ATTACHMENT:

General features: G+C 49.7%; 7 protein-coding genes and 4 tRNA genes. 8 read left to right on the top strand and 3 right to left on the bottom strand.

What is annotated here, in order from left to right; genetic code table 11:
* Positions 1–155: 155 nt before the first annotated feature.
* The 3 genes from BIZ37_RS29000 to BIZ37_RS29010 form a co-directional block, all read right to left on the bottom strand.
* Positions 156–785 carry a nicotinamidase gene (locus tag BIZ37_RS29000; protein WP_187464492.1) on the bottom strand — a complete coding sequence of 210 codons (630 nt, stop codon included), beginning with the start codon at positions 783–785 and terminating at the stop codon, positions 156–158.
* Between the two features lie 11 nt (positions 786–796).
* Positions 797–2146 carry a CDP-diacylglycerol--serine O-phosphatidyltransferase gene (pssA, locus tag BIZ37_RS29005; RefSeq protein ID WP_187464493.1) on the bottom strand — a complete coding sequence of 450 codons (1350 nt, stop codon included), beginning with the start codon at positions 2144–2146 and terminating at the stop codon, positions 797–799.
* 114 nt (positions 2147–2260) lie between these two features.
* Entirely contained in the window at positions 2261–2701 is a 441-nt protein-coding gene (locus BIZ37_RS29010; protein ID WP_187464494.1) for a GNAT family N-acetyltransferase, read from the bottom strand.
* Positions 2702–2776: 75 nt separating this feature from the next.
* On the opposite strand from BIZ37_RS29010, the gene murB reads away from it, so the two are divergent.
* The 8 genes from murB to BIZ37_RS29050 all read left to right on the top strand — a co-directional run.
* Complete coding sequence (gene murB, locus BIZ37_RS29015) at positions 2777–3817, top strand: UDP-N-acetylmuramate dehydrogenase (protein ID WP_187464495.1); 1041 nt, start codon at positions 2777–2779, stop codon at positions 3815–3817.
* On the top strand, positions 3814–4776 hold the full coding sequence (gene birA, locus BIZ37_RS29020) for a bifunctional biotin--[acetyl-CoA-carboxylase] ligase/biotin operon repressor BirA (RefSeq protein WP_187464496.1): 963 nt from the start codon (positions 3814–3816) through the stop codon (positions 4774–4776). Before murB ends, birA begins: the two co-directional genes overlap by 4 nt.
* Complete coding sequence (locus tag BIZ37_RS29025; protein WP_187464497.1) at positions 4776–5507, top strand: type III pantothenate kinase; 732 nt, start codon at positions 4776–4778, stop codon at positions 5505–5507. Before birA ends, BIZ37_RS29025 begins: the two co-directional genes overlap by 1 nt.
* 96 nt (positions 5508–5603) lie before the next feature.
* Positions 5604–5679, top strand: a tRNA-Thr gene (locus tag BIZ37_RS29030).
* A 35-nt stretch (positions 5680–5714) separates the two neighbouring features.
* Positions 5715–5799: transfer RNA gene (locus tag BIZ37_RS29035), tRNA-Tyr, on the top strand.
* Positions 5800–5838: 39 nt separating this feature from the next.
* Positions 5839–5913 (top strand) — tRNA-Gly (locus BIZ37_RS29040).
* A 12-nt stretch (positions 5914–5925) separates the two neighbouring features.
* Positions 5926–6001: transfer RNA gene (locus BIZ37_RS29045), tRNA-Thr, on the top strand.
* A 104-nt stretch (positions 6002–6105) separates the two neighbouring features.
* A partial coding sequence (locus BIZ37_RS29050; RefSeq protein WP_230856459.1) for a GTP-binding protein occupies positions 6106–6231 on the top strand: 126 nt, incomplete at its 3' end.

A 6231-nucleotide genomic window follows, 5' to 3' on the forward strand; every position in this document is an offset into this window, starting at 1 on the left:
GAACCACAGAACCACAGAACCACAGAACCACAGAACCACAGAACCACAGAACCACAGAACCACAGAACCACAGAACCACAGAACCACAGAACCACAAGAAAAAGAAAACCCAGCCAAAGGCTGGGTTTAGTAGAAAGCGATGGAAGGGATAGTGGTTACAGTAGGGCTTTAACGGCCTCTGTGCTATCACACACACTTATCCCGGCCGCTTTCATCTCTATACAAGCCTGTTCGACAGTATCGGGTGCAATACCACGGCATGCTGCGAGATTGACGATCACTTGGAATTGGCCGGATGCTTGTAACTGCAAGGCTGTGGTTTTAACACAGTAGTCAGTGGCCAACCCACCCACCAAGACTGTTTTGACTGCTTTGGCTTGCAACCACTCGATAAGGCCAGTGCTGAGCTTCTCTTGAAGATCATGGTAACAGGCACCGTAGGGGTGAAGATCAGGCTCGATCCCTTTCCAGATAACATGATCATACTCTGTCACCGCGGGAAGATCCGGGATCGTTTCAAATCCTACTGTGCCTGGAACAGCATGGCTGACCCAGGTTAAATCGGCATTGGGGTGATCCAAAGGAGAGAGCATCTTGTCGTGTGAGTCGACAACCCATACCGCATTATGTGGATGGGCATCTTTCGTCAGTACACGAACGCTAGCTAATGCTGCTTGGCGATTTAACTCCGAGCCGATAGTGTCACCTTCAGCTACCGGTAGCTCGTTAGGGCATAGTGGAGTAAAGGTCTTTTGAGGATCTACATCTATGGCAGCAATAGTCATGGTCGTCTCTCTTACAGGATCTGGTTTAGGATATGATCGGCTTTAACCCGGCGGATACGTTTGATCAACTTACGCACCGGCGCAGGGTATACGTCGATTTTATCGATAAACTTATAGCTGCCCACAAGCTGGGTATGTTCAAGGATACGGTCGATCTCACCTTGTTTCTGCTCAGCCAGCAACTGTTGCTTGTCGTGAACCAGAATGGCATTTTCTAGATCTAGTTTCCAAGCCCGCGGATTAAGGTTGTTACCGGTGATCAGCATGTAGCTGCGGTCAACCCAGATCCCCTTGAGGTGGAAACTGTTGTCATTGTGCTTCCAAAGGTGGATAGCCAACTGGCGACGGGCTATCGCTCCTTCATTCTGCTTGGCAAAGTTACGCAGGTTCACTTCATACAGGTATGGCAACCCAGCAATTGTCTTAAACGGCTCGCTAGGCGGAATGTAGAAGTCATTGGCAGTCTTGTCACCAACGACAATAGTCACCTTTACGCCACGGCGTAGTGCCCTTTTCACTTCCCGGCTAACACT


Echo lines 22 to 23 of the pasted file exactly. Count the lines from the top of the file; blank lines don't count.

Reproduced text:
* A 12-nt stretch (positions 5914–5925) separates the two neighbouring features.
* Positions 5926–6001: transfer RNA gene (locus BIZ37_RS29045), tRNA-Thr, on the top strand.